Dominance Of Turkey's Family Firms
12th March 2017 Paul Andrews
Ya┼čar Holding is a great example: born out of a trading concern in the 1920s, it evolved into the country’s leading paint business in the ‘50s, and is now a diversified group in its fourth generation.
Turkey is one of the most vibrant markets in the world, with a young and tech-savvy population, an enviable position at the crossroads of Europe and Asia, and an entrepreneurial culture.
There have been many political upheavals in the last thirty years, and the region still faces significant challenges, but when it comes to emerging economies, Turkey is still putting the ‘T’ in MINT.
Around 95% of Turkey’s businesses are family-owned, and these firms are an absolutely vital part of the country’s economy, driving growth, prosperity, and innovation. Ya┼čar Holding is a great example: born out of a trading concern in the 1920s, it evolved into the country’s leading paint business in the ‘50s, and is now a diversified group in its fourth generation with nearly 80% of its interests in food production. And while the majority of its US$1.5bn of annual sales are within Turkey, Ya┼čar Holding remains true to its trading roots and exports successfully to the Middle East, Europe, and the former Soviet economies.
“When I became chairman,” says Selim Ya┼čar, “I said ‘we want to grow. How can we do that?’ Part of it was about maximizing our production, but we also looked more laterally – at growing our brand, and diversifying our revenue streams. The key to everything was flexibility: being flexible in how we utilised our manufacturing capacity, and being prepared to utilise our distribution systems to distribute other companies’ products."
"That was our strategy. And it has worked. And we have never stopped investing in innovation. You have to do that, if you are in the FMCG industry. Every year, we spend around US$100m on new machinery, better packaging, and more efficient processing. And we keep up with trends in food too – we have organic farms, and we make a whole range of healthy products, and we are expanding our private label business, which is a growing segment and very exciting for us. We also offer easy-to-cook meals, designed for the increasing numbers of people in Turkey who are working outside their homes and do not have time to create meals from scratch.”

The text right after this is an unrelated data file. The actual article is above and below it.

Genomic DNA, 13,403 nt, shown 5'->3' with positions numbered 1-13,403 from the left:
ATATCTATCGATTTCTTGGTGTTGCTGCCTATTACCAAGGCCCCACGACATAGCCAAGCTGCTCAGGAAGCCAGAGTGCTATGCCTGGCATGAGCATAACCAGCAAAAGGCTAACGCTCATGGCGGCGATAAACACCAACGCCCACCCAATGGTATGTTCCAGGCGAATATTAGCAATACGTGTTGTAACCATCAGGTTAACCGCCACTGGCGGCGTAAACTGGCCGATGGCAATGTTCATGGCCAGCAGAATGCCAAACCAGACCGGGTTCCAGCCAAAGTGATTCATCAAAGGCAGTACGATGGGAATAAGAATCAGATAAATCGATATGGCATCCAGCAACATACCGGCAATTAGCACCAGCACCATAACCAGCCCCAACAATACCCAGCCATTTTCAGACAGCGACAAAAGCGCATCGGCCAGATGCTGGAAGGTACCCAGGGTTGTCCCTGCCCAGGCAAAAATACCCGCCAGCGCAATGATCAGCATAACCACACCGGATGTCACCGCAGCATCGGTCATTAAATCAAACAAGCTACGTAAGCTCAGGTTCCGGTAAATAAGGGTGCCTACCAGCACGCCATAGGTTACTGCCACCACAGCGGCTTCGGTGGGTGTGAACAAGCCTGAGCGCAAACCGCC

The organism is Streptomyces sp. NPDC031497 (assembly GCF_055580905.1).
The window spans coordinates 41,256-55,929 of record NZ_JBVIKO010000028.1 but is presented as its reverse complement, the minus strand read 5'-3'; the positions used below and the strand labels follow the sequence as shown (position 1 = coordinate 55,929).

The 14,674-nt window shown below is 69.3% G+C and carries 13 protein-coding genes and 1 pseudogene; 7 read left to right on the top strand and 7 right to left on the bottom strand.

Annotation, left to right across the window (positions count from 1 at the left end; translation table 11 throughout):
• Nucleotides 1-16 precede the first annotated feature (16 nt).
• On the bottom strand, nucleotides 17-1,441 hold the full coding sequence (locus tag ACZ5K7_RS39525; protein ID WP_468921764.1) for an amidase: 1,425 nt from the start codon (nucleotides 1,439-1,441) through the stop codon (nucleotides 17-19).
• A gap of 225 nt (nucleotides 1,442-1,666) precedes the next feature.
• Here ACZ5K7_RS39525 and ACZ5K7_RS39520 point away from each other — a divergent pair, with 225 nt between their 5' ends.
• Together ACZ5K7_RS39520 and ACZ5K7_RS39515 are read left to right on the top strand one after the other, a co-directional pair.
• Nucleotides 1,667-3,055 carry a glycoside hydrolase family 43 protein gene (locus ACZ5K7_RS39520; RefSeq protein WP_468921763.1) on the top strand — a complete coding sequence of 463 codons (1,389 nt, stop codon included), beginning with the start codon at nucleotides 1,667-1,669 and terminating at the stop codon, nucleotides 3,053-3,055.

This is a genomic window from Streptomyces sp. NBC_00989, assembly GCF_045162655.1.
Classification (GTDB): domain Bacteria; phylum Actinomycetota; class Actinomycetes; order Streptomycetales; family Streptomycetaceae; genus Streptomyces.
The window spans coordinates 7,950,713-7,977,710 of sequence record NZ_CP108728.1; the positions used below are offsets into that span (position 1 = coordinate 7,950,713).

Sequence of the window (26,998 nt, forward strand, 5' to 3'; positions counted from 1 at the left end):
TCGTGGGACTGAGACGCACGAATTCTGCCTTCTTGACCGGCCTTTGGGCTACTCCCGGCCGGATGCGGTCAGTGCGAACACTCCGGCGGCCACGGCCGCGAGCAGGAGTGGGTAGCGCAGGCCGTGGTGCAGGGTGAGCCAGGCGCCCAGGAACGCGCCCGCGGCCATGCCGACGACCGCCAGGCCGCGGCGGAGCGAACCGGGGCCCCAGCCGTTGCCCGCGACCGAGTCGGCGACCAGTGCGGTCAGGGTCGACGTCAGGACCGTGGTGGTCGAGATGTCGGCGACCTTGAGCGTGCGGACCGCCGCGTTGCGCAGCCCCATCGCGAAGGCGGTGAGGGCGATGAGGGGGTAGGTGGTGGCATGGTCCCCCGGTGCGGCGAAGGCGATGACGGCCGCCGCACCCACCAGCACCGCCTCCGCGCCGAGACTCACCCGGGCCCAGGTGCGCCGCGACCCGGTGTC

Ya┼čar Holding has fully embraced the potential of digital: “We capture a huge amount of data and can access it on a PC or mobile device. Information such as the location of our transportation vehicles, for example. And our monthly reports are available eight days after the end of the month. That means I can see what is going on in all our companies very quickly, which makes us more agile, and allows us to take very fast decisions.” In fact, the Group has got so good at running ERP systems that it is making such expertise available to other businesses as a service.
Having established a business which leads in sectors as diverse as industrial paint and children’s dairy products, Selim has strong views about leadership from a family business standpoint. “We are experts in it. We have centralised finance and HR functions, and we have professional managers at senior levels. However, there is a limit to their commitment. We have brought in external managers many times, but some of them only stayed a few years, then they quit. But the family members do not quit. We are born to it. So you can have professionals working for you in areas like accounting, finance, marketing, and R&D, and they are really valuable. But sometimes for real leadership and taking risk, you need the family.”
One area where Ya┼čar Holding offers a valuable model for other family firms is in its approach to its Board, which includes three people from the family and three professional executives: “In my opinion, family members should work outside the business for a couple of years and then work for the company. And after twenty years of doing that they should become Board members. In each of our companies we have professional executives who have no relation to our company, because it is important to have outside views on a Board. And every year we change Board members – we remove directors who do not contribute and find other people who will. So being on one of our Boards is a challenging position. But that is what we want. That is what will help us grow.”